The start of a new beginning
The first week of June brought hope, a return of a new normality is visible in western Europe, as little by little measures of lockdown are eased in France, Belgium, Italy and Spain. The reopening of restaurants will potentially have a positive impact on demand for horticultural products coming from Africa, and that demand will surely be increased in the following weeks as many restaurants already have a fully booked schedule for June, although with reduced capacity – this is a good sign that the economy will show signs of improvement, especially in the food business. Since the beginning of the crisis, consumers have been paying greater attention to healthy eating, and are looking for products with a holistic view of health, including food, hygiene and way of living, which is good for the horticultural sector. On the downside for African producers, the supermarkets and restaurants in Europe are preferring locally sourced products, for example, the Belgian supermarket Delhaize is sourcing 70% of its fruit and vegetables locally according to Tim Lammens, Delhaize Vice President Corporate Affairs & Sustainability. Nevertheless, there is still demand for horticultural products, especially those that are not produced in Europe, or not in sufficient quantities.
Another good sign is that airlines are increasing the number of flights to Africa, as mentioned last week. We now have confirmation of some schedules beyond 15 June that show a considerable increase in frequencies. This is the case for Air France, which has announced a considerable increase in its offer to Africa, with daily flights to Abidjan, Bamako, Johannesburg and Réunion Island. For some other cities, even if there are not daily flights there are increased numbers, increasing the belly cargo capacity which is still notably low compared to last year’s figures.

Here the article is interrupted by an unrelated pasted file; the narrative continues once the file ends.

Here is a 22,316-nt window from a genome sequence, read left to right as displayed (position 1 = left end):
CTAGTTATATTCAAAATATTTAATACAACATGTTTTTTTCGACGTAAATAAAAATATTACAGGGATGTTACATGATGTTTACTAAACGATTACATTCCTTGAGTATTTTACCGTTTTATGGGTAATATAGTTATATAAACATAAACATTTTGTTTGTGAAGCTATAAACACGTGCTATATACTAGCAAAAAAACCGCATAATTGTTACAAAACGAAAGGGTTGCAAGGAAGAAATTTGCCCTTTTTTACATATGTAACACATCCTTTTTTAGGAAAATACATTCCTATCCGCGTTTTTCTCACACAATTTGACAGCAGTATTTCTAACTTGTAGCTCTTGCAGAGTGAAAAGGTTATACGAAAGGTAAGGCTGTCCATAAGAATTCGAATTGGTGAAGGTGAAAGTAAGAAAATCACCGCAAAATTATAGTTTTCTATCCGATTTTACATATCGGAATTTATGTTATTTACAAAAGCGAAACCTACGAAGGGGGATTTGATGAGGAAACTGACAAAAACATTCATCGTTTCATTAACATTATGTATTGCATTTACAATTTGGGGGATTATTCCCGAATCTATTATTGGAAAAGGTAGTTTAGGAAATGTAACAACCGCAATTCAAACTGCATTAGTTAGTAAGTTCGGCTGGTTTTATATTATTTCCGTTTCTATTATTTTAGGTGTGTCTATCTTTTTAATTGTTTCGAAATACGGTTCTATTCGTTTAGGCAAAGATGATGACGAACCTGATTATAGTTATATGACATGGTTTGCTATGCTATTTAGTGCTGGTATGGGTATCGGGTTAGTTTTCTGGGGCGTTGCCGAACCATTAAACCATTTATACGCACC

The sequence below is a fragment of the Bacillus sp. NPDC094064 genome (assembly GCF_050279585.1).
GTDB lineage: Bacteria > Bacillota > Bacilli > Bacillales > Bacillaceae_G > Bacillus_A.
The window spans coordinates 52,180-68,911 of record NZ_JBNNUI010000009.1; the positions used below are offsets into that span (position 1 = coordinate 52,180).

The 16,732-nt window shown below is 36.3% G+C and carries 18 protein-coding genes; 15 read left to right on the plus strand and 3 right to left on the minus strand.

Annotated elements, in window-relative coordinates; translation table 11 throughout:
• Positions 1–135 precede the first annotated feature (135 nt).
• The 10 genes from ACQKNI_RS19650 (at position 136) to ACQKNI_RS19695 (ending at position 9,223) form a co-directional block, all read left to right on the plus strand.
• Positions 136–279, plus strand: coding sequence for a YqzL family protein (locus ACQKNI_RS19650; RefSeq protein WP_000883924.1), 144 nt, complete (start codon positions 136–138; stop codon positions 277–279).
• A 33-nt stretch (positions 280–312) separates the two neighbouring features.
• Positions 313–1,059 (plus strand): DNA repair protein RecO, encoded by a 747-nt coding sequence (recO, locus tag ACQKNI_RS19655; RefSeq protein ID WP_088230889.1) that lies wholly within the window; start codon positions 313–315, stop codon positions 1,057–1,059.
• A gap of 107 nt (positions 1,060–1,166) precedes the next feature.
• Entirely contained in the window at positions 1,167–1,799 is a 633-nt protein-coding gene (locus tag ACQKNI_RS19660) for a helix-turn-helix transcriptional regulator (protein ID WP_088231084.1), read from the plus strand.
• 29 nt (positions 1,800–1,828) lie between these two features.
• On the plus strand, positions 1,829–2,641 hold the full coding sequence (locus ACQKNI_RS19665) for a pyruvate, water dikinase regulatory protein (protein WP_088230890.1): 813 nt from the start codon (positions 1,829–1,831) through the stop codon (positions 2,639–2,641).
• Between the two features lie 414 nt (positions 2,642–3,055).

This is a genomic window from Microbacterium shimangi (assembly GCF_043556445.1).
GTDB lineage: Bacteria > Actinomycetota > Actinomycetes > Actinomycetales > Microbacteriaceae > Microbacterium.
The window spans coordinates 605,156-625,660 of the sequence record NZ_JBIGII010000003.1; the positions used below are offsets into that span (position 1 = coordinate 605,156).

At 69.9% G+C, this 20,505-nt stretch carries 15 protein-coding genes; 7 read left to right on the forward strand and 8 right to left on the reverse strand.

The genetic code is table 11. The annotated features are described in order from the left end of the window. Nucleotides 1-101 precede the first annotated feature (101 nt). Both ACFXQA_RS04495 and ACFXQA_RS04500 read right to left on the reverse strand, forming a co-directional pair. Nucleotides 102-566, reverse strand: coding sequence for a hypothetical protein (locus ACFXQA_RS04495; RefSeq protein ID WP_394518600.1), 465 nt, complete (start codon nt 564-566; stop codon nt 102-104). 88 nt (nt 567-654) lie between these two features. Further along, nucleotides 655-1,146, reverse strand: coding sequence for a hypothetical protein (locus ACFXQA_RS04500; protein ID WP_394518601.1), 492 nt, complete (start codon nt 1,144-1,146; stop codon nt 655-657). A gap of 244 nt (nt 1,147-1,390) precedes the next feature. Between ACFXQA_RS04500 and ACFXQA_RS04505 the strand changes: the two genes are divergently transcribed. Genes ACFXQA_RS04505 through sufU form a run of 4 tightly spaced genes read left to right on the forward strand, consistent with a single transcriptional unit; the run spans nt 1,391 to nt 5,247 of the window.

Air France-KLM has informed us that a first KickCharter flight to Nigeria was successfully completed last week, and there is a second flight to be expected from Lagos to Amsterdam on 16 June with capacity still available. As a reminder, the KickCharter initiative proposes charter flights for small producers in destinations where there is a lack of flights. Minimum quantity to be shipped is one pallet. If the flight is booked one week before the date, the flight will take place. You can find the list of this special schedule here: https://afklcargo.secure.force.com/KickCharter/
On the other hand, some producers are still experiencing difficulties in exporting their goods. In Cameroon, for example, DHL is giving priority to sanitary goods and documents, and the flights of Ethiopian and Air France are still too sporadic. Air France flights coming out of Lomé usually stop in either Bamako, Abidjan or Ouagadougou, giving priority to cargo mangos.
On the freight capacity analysis from the Seabury Consulting report, there is very little change compared to last week: airfreight capacity from Africa to Europe still shows a reduction of 55% for 17–23 May, compared with the same period last year. This is mostly due to a global 72% reduction of passenger aircraft belly capacity. Hopefully this figure will reduce considerably once passenger flights restart operations, mainly from 15 June.